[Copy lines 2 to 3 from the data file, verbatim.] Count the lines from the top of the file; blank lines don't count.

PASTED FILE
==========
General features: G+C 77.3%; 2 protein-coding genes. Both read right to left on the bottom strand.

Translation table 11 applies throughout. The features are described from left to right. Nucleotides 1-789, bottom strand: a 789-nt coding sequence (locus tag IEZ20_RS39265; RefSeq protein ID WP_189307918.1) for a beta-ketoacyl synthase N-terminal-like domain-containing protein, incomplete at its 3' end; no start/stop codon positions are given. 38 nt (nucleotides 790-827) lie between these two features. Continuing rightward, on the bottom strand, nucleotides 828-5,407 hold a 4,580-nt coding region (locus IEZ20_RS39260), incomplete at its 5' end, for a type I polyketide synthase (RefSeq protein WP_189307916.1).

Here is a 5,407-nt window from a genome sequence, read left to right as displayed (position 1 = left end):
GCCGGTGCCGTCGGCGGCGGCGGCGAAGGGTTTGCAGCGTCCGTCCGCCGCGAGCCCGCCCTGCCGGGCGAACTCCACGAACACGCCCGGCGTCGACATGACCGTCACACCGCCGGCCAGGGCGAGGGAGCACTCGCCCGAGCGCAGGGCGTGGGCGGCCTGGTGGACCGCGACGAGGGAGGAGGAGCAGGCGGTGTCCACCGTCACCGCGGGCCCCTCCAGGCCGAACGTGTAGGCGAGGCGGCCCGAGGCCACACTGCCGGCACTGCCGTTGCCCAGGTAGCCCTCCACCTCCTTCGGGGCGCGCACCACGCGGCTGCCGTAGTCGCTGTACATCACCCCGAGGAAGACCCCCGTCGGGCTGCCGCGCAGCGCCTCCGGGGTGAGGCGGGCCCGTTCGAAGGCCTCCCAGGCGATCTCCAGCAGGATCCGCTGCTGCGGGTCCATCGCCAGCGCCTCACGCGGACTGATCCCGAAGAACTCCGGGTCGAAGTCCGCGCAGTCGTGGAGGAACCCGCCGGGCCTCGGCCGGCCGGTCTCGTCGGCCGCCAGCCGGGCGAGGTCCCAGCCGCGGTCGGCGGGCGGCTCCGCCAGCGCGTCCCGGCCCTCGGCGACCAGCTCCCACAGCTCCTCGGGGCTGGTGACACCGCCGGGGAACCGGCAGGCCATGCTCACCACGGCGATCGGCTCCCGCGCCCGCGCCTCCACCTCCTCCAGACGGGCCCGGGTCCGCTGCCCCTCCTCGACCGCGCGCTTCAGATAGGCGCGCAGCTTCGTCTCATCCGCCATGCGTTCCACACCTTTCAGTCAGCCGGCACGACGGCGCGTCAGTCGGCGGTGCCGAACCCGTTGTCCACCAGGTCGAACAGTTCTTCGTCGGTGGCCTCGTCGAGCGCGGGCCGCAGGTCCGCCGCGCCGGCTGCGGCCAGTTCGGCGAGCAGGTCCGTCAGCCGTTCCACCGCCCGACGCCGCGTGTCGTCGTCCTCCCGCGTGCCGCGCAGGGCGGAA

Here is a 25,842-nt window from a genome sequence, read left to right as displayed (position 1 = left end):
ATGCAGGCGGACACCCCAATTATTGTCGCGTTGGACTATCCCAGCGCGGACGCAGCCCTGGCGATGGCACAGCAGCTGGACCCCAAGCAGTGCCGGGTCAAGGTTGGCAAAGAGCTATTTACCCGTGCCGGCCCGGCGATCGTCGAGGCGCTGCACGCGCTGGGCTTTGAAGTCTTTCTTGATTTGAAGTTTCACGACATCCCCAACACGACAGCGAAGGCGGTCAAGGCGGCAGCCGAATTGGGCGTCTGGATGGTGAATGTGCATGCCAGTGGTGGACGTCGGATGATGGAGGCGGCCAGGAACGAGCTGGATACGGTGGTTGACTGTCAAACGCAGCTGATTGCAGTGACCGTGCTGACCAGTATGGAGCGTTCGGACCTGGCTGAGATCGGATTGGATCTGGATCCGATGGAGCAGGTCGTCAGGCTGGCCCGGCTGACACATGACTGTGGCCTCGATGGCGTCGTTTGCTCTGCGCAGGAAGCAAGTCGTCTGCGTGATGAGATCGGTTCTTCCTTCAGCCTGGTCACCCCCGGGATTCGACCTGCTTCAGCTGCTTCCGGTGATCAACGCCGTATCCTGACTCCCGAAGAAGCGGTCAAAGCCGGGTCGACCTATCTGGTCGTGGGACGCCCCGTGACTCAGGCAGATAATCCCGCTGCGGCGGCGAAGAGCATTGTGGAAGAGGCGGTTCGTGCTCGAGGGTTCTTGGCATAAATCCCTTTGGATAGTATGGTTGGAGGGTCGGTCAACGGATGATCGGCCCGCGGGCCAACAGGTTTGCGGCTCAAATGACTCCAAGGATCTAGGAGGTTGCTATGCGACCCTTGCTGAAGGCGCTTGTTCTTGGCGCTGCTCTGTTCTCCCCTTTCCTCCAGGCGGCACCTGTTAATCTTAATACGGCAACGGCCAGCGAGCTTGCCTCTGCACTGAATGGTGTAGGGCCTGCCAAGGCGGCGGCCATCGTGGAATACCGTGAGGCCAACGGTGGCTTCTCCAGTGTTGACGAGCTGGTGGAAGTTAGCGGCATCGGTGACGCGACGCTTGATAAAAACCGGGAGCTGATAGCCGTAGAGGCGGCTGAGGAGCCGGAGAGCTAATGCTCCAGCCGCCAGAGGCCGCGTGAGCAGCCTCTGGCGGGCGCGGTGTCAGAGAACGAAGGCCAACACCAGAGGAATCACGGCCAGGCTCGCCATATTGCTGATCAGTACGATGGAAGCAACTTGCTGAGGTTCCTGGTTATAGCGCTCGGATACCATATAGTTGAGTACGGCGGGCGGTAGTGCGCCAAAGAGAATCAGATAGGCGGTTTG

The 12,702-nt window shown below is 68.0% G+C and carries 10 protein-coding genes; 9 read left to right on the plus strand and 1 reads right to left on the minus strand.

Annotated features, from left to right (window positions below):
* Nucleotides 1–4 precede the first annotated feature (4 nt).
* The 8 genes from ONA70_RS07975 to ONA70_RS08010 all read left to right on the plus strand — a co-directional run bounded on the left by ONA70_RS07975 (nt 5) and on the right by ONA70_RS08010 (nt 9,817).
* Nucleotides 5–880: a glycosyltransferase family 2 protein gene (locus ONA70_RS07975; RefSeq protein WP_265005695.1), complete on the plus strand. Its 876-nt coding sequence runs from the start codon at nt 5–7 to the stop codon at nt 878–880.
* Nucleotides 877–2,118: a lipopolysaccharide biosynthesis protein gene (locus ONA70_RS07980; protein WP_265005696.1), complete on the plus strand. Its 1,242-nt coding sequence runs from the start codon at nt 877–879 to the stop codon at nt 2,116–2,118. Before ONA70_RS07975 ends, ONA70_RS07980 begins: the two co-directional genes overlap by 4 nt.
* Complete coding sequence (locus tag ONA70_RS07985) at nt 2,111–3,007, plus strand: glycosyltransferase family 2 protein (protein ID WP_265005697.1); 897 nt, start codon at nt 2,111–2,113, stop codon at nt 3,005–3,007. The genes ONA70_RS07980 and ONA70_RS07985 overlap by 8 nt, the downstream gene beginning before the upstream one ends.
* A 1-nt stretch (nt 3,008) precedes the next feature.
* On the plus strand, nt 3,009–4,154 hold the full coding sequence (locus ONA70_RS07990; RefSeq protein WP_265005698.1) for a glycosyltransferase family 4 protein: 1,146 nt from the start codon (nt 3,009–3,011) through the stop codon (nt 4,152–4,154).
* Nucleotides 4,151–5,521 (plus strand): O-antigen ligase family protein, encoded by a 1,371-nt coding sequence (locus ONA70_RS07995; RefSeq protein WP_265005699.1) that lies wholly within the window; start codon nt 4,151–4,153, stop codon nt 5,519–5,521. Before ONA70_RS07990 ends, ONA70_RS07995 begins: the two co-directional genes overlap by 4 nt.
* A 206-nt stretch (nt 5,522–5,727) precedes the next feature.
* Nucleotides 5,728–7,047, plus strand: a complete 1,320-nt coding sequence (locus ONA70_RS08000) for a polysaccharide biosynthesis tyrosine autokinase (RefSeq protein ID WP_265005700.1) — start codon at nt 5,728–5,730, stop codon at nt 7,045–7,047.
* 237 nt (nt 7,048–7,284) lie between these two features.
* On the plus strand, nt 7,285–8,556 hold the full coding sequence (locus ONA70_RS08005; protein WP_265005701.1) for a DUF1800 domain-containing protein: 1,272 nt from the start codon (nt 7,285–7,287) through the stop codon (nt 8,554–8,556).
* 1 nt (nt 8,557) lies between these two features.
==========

Translation table 11 applies throughout. The features are described from left to right. Nucleotides 1-789, bottom strand: a 789-nt coding sequence (locus tag IEZ20_RS39265; RefSeq protein ID WP_189307918.1) for a beta-ketoacyl synthase N-terminal-like domain-containing protein, incomplete at its 3' end; no start/stop codon positions are given. 38 nt (nucleotides 790-827) lie between these two features. Continuing rightward, on the bottom strand, nucleotides 828-5,407 hold a 4,580-nt coding region (locus IEZ20_RS39260), incomplete at its 5' end, for a type I polyketide synthase (RefSeq protein WP_189307916.1).

Here is a 5,407-nt window from a genome sequence, read left to right as displayed (position 1 = left end):